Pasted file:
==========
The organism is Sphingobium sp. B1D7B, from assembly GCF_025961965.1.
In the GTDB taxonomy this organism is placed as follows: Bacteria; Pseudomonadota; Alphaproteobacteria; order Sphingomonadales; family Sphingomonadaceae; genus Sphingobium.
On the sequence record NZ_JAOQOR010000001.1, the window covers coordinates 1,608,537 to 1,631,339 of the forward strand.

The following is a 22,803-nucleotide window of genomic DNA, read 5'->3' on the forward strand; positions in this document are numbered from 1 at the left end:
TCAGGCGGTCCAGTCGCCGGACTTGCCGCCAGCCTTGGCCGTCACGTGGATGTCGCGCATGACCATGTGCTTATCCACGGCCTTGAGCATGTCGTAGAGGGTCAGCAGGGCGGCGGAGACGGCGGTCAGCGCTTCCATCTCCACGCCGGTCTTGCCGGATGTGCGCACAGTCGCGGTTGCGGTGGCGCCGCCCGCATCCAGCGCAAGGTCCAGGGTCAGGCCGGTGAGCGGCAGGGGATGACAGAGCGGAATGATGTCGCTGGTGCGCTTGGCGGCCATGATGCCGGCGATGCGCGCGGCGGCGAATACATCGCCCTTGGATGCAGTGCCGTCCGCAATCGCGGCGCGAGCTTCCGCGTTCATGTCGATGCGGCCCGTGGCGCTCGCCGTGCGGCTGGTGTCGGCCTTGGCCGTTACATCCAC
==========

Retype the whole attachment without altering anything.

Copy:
The organism is Sphingobium sp. B1D7B, from assembly GCF_025961965.1.
In the GTDB taxonomy this organism is placed as follows: Bacteria; Pseudomonadota; Alphaproteobacteria; order Sphingomonadales; family Sphingomonadaceae; genus Sphingobium.
On the sequence record NZ_JAOQOR010000001.1, the window covers coordinates 1,608,537 to 1,631,339 of the forward strand.

The following is a 22,803-nucleotide window of genomic DNA, read 5'->3' on the forward strand; positions in this document are numbered from 1 at the left end:
TCAGGCGGTCCAGTCGCCGGACTTGCCGCCAGCCTTGGCCGTCACGTGGATGTCGCGCATGACCATGTGCTTATCCACGGCCTTGAGCATGTCGTAGAGGGTCAGCAGGGCGGCGGAGACGGCGGTCAGCGCTTCCATCTCCACGCCGGTCTTGCCGGATGTGCGCACAGTCGCGGTTGCGGTGGCGCCGCCCGCATCCAGCGCAAGGTCCAGGGTCAGGCCGGTGAGCGGCAGGGGATGACAGAGCGGAATGATGTCGCTGGTGCGCTTGGCGGCCATGATGCCGGCGATGCGCGCGGCGGCGAATACATCGCCCTTGGATGCAGTGCCGTCCGCAATCGCGGCGCGAGCTTCCGCGTTCATGTCGATGCGGCCCGTGGCGCTCGCCGTGCGGCTGGTGTCGGCCTTGGCCGTTACATCCAC